Brenda Thacker appeared almost puzzled by the question, as if it needn’t be asked because the answer was obvious. Why is she passionate about helping those who struggle with addiction and substance abuse?
I’m a mother, she says. I’m supposed to protect and nurture my family and those around me, she explained, and I wouldn’t be much of a mother if I didn’t do so.
Thacker’s reasoning is a bit more complicated and personal, but a lifetime of exposure to family and friends touched by addiction has shaped her and made her crusade as natural as breathing.
“I have always wanted to help those who were sick with this disease,” she says, “because they’re basically good people.”
Thacker, a 64-year-old self-employed bookkeeper and accountant, works tirelessly to erase the stigma surrounding addiction and substance abuse. She organized an annual Walk Against Addiction, now in its 10th year, to raise money and awareness for those who struggle.
She works part-time as Programs Director at the Dare County Detention Center, where she advises detainees and brings in counselors to help people find paths to sobriety and productivity. She is a certified advocate for children whose parents and families are caught in the grip of addiction.
“I think Brenda is spectacular,” says Tori Peters, who helped start the Walk Against Addiction with Thacker and remains committed to the event. “She will make things happen and she won’t stop until she makes her cause known. Very caring. She’s very diligent in her causes and she has the kindest heart I know.”
Thacker’s efforts are rooted in her upbringing. Her father was an alcoholic who was also addicted to Valium and Librium and who took his own life 40 years ago. She described him as a “great guy” whose mind and body were gradually shredded by substance abuse. She has since endured the effects of addiction within loved ones and friends, attending Al-Anon and substance abuse meetings and reading voraciously on the subject so that she can better understand it.
Thacker’s reading list is how she connected with Amanda Daniels, a former Wanchese resident and recovering addict who wrote a book, “Addict Chick,” about her struggles with drug abuse. Thacker approached Daniels at a Dare County drug task force meeting and told her that she had read her book. The two bonded almost immediately.
“She is absolutely amazing,” Daniels says. “She works so hard to educate people about addiction. I love her. She’s one of the best people I’ve ever met. The Outer Banks is so lucky to have someone like that who’s trying to educate people about addiction and working with law enforcement and Dare County.”
One of Thacker’s primary goals is to erase the stigma surrounding addiction and to make people more comfortable seeking help. She wants to shift the conversation from addiction as a law enforcement problem to a public health issue.
“There are still people who think: ‘Throw ‘em in jail, that’s where they belong,’” she says. “There’s still a stigma attached. People don’t want to think about it. It’s not going to happen to me, not going to happen to my kid – until it happens to your kid.”
Thacker has seen progress in recent years, due in part to the opioid epidemic that has gripped entire communities. Deaths related to opioid use increased from 8,000 in 1999 to 47,600 in 2017, according to the Centers for Disease Control, and more than doubled just since 2011. The National Institute on Drug Abuse estimated that 20.7 million Americans age 12 or older needed treatment for substance abuse in 2017, but only four million people received treatment.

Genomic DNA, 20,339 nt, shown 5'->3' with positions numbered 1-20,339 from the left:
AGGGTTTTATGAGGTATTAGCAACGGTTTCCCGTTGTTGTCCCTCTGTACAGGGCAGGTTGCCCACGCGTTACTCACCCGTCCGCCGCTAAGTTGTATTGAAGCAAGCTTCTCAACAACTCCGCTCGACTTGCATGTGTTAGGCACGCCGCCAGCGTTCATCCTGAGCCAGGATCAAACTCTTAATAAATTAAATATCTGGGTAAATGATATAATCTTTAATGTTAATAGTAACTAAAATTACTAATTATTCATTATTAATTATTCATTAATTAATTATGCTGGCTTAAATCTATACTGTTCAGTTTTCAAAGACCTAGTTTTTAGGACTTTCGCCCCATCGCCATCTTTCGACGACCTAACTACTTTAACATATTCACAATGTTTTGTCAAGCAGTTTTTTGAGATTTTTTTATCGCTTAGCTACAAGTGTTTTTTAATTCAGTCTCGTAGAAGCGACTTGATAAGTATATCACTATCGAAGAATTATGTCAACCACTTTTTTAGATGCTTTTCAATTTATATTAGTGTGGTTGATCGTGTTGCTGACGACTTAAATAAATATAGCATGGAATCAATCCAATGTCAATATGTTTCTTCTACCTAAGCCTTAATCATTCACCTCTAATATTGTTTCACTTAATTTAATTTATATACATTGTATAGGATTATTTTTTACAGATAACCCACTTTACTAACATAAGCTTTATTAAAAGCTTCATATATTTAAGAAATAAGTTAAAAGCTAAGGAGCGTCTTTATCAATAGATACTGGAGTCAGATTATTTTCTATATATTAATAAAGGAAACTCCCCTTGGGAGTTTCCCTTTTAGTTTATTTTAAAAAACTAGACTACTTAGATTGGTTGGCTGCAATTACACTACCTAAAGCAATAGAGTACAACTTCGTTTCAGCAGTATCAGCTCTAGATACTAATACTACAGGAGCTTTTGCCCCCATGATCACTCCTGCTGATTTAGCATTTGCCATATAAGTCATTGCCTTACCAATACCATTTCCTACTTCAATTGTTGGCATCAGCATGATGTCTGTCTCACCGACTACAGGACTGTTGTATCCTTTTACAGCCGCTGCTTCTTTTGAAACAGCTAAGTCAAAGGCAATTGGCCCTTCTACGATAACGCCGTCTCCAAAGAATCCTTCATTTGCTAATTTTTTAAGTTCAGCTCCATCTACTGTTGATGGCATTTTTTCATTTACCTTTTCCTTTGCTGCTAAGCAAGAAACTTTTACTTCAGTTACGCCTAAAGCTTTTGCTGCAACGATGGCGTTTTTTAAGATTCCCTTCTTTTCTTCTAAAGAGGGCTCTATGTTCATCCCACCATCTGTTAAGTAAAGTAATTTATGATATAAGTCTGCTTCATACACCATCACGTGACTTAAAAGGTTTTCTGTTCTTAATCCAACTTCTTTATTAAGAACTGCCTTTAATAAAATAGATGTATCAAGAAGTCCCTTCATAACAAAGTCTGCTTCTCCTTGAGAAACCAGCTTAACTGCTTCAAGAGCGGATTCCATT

Thacker expanded her efforts and is a certified advocate for children through the state’s Guardian ad Litem program. In cases where children are neglected or abused and petitioned into the court system, which often occurs when addiction has taken hold, a district court judge appoints a GAL attorney and a trained volunteer to investigate the circumstances, to determine what’s best for the child and to empower the child’s voice in further court proceedings.
Local attorney Ricki Tillett, who worked with Thacker during her training and certification process, wrote in an email that she knew Thacker would make a good GAL. Thacker, she wrote, demonstrated insight into the effects of addiction on the individual, the family, and especially the children. She possesses a wealth of knowledge about substance abuse resources and services.
“Her desire to help families heal from a substance abuse issue is a perfect balance of empathy and accountability,” Tillett wrote. “I count our community as very blessed to have Brenda as an advocate not only for children in need but for people who are struggling with substance abuse.”
Thacker says that she became a GAL to be a voice for children when a parent or parents struggle with addiction. One of the best parts of GAL training, she wrote in an email, is determining the best course of action for everyone involved without judgment.
“We MUST meet people where they are in life,” she wrote.
Thacker has seen progress, but it’s slow. Addiction and substance abuse are still written off by many as a weakness or moral failing, if they are confronted at all. She knows that some people question the value of her efforts.
“I get lots of negative comments in my world,” Thacker says. “I say, at least you’re talking about me. Which makes me all the more determined to do what I do, because there’s so much that needs to be done.”
No matter how helpless or how hopeless people feel as they struggle with addiction, Thacker wants them to know that there’s at least one person willing to listen and willing to help. It’s what mothers do.